Distance (round-trip)

6.4 mi

Time

4 hrs

Elevation Gain

1900 ft

Season

Spring
Fall
Winter

Weather

Due north of Potwisha Campground and the confluence of the Marble and Middle Forks of the Kaweah River, swollen torrents of snowmelt cascade over gleaming white marble within the cavernous creases of Deep Canyon. Although the upper reaches of this impressive set of cataracts known as Marble Falls are inaccessible – particularly during full flood – hikers can reach the lower section by way of a moderate trail that winds along the eastern wall of Deep Canyon through an appealing mixture of foothill habitats.

One caution about this route: the foothill region of Sequoia National Park becomes excessively hot during the summer with daily temperatures routinely exceeding triple-digits for weeks at a time. Summer is a poor time to attempt this hike. Winter and Fall are good times, but the flow of the river is generally low and seasonal wildflowers will also be minimal. Spring, specifically the magical period between the end of March and the beginning of May, will be the best times to take this hike. Not only are wildflowers present in abundance, but this time coincides with increasing run-off in the high country, which swells the Marble Fork.

Beginning from a small day-use lot on the north end of the campground next to campsite 14, pass the gate and proceed north along a dirt road. The Marble Fork rumbles along out of sight but within earshot. Closer afoot, you will notice an old, weathered canal carrying off some of the river’s water. This canal is part of a system of canals that once fed a hydroelectric plant constructed in the early 20th Century by the Mt. Whitney Power Company. The company and the plant have long been defunct, but the canals continue to carry water.

After 0.25 mile on the dirt road, you reach the signed junction for the Marble Falls Trail on your right. Step onto this narrow single track trail and begin climbing through a shaded stretch of oak woodland. During April, the grassy carpet looming in the shade of the trees comes alive with an assortment of wildflowers, including goldfields, broadiae, blue dicks, poppies, lilies, and dozens of other annuals. After a few switchbacks, the trail settles into a moderately ascending climb that weaves in and out of several drainages. As the trail passes into and out of the drainages, you can observe the effects of slope aspect, which refers to a slope’s position relative to the sun.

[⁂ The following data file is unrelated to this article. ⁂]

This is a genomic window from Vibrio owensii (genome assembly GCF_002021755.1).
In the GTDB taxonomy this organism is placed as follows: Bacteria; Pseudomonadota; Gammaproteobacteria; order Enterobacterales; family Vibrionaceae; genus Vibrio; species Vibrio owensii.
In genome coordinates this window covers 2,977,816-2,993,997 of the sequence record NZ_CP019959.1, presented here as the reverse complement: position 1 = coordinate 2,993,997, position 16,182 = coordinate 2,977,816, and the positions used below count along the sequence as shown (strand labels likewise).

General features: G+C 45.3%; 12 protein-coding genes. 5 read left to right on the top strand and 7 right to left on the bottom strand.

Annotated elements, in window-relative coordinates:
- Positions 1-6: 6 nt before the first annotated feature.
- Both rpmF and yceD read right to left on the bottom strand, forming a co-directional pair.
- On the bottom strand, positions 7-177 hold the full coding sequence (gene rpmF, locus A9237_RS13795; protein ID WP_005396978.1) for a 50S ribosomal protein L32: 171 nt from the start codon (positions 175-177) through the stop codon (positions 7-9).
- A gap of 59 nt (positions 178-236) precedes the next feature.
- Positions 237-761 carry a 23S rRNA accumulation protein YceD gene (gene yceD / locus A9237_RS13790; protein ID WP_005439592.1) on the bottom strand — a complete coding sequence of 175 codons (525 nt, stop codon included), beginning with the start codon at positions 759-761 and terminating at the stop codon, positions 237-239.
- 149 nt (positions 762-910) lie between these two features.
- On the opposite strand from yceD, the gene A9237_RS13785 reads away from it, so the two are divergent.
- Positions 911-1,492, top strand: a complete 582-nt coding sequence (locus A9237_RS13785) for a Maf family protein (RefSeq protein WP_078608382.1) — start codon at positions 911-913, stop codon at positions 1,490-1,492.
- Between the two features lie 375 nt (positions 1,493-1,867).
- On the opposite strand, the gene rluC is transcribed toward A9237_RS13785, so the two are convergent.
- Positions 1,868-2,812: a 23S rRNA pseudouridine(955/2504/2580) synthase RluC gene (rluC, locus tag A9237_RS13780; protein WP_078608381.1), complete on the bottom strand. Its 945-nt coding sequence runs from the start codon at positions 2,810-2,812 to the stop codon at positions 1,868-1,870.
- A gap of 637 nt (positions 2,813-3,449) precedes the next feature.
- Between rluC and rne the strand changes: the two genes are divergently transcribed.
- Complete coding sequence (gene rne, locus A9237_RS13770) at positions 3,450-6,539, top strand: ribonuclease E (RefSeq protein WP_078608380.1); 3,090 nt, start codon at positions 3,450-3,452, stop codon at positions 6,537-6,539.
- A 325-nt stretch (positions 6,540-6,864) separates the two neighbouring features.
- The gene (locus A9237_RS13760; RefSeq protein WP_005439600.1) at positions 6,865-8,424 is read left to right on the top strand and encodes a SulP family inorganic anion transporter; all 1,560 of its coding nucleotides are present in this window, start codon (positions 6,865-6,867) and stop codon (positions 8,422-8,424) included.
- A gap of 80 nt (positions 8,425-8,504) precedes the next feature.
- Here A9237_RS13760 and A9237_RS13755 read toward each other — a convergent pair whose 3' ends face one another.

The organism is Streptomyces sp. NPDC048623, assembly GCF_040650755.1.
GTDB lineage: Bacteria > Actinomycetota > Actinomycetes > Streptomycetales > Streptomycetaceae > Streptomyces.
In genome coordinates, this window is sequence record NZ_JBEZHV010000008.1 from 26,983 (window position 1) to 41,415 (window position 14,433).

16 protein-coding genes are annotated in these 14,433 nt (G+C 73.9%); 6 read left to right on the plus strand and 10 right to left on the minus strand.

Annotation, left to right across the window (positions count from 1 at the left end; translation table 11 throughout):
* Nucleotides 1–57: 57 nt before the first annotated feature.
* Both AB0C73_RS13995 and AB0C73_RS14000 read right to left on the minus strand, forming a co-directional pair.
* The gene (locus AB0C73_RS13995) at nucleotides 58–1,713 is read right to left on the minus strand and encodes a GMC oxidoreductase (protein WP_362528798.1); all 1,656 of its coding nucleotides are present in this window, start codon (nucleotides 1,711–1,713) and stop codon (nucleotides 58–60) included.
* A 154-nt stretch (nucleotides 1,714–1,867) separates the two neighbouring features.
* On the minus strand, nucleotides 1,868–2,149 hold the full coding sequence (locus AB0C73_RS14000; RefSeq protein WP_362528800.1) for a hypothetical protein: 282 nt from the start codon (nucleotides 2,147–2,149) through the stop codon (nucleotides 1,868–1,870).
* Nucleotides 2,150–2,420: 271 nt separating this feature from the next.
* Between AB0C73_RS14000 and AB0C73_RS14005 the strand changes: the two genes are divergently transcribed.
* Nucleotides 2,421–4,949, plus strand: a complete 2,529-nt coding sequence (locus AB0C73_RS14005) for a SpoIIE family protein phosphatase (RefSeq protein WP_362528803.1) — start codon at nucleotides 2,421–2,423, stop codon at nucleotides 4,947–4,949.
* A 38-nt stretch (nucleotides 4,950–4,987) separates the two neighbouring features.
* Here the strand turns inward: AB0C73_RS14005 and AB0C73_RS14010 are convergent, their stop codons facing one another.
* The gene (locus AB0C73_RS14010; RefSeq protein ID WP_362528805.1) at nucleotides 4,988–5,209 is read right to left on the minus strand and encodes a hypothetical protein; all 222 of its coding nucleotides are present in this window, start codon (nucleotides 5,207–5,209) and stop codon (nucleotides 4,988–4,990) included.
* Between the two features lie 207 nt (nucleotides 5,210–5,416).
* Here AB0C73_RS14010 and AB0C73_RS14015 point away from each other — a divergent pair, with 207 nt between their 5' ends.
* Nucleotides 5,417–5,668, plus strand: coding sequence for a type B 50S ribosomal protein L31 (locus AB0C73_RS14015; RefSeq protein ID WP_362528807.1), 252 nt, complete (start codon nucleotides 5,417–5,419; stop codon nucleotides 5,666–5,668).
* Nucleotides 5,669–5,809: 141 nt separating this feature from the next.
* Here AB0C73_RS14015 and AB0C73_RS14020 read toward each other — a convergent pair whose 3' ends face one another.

North-facing slopes tend to retain water for much longer given that the sun is always to the south. South-facing slopes receive the full onslaught of the sun, which become particularly brutal during the summer months. The vegetation varies correspondingly. North-facing slopes tend to hold dense woodlands of California bay, canyon live oak, buckeye, and maples. Chaparral, including chamise, manzanita, flannelbush, ceanothus, and redbud dominate the south-facing slopes. Wildflowers tend to proliferate on the south-facing slopes, and a particularly beautiful climbing vine (clematis) that climbs over the adjacent shrubs.

At 2.1 miles on the shoulder of Switchback Peak, the trail takes a hard bend to the right. The chaparral disappears entirely, and the remainder of the hike passes through the dense shade of oak woodland with a few Douglas firs hanging out in spring-fed drainages. At 3.1 miles, the trail begins a mild descent down to the banks of the river at the base of Marble Falls. Adventurous hikers can carefully pick their way upstream to a particularly nice stretch of cascades, but do not attempt this if the water is high. This is the end of the line, and after you have enjoyed the falls, retrace your steps back to the trailhead.

Scott is an L.A. native and San Diego transplant who pulls every trick in the book to get out on the trail. His first book, a revision of Afoot and Afield San Diego County, is now out.

Camping

Historical Interest

Solitude

Views / Vista

Water Features

Waterfall

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